CRISPR-Cas systems enable bacteria and other microbes to acquire immunity against viruses by capturing snippets of their DNA. Marraffini investigates the molecular mechanisms that make CRISPR immunity possible, as well as its evolutionary implications. His lab also explores genome editing and other potential applications for CRISPR-Cas systems.
Sequence-directed genetic interference pathways control gene expression and preserve genome integrity in all kingdoms of life. In many bacteria and most archaea, CRISPRs—clustered, regularly interspaced, short palindromic repeats—specify a recently discovered genetic interference pathway that protects cells from phages and conjugative plasmids. Within CRISPR sequences, the repeats are separated by short spacer sequences that match phage or plasmid genomes and specify the targets of interference.
Spacer sequences are transcribed into CRISPR RNAs (crRNAs)—small RNAs that, through base-pairing interactions with the target sequence, guide Cas nucleases to the invasive nucleic acid. Upon infection, CRISPR arrays can acquire new repeat-spacer units that match the infecting phage or plasmid. In this way, CRISPR-Cas systems provide adaptive and inheritable immunity to the bacterial cell. The spacer content of CRISPR arrays reflects the many different invaders encountered by the host and can be expanded rapidly in response to new ones. Accordingly, CRISPR loci constitute a form of genetic memory that ensures the rejection of new, returning, and ever-present invading DNA molecules.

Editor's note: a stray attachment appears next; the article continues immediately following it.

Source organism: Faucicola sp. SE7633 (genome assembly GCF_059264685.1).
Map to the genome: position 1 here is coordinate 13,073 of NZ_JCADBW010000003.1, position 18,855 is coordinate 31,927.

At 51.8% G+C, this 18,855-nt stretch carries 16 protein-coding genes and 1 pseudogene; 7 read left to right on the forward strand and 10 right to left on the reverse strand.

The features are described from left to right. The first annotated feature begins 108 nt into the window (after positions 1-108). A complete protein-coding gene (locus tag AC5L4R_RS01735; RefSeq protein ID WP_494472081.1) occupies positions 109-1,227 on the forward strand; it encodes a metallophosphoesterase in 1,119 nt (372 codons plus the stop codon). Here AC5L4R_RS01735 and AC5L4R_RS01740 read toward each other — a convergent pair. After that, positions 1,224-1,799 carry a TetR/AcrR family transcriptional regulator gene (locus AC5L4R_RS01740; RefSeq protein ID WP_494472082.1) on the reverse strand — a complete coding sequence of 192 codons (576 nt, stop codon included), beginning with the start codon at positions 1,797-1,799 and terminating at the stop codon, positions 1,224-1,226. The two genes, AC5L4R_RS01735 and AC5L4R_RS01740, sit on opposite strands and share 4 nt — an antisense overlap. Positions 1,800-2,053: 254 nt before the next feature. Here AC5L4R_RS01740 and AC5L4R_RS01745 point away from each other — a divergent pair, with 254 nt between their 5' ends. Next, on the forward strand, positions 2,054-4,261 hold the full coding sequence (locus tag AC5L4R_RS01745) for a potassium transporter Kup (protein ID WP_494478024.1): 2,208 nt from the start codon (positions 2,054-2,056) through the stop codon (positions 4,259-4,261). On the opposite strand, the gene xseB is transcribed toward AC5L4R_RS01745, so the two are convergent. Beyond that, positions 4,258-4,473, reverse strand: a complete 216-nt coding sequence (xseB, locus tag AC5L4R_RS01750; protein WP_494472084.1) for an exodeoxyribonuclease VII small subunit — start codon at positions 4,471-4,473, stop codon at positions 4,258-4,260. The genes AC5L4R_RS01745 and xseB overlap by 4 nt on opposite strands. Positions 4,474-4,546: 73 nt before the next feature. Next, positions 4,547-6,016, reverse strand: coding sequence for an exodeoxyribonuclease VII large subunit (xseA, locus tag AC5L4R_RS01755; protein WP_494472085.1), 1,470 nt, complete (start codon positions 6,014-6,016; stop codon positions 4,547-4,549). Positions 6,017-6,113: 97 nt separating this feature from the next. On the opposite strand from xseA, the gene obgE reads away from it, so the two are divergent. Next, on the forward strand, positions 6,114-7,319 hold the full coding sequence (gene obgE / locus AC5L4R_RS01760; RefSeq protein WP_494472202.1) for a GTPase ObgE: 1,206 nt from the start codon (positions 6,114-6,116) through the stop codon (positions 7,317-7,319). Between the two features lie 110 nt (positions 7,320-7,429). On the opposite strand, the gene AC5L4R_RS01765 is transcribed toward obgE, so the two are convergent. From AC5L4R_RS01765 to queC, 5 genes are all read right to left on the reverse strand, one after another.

Marraffini uses Staphylococcus epidermidis and Streptococcus pyogenes as model systems for studying CRISPR immunity. The clinical isolate S. epidermidis RP62a harbors a CRISPR spacer that matches the nickase gene (nes) that is present in nearly all staphylococcal conjugative plasmids and prevents their spread. Using this system, Marraffini revealed that the CRISPR-Cas machinery targets DNA, rather than RNA, directly. Work in the Marraffini lab also demonstrated that the S. pyogenes crRNA-guided Cas9 DNA nuclease constitute a formidable tool for genetic engineering.
Marraffini’s current research employs molecular genetic and biochemical approaches to analyze the genesis and function of CRISPR-Cas systems. He ultimately hopes to answer fundamental questions about how CRISPR-Cas systems destroy their targets, how the genetic memory is generated, and how CRISPR-Cas immunity affects the evolution of bacteria and archaea.
Marraffini is a faculty member in the David Rockefeller Graduate Program, the Tri-Institutional M.D.-Ph.D. Program, and the Tri-Institutional Ph.D. Program in Chemical Biology.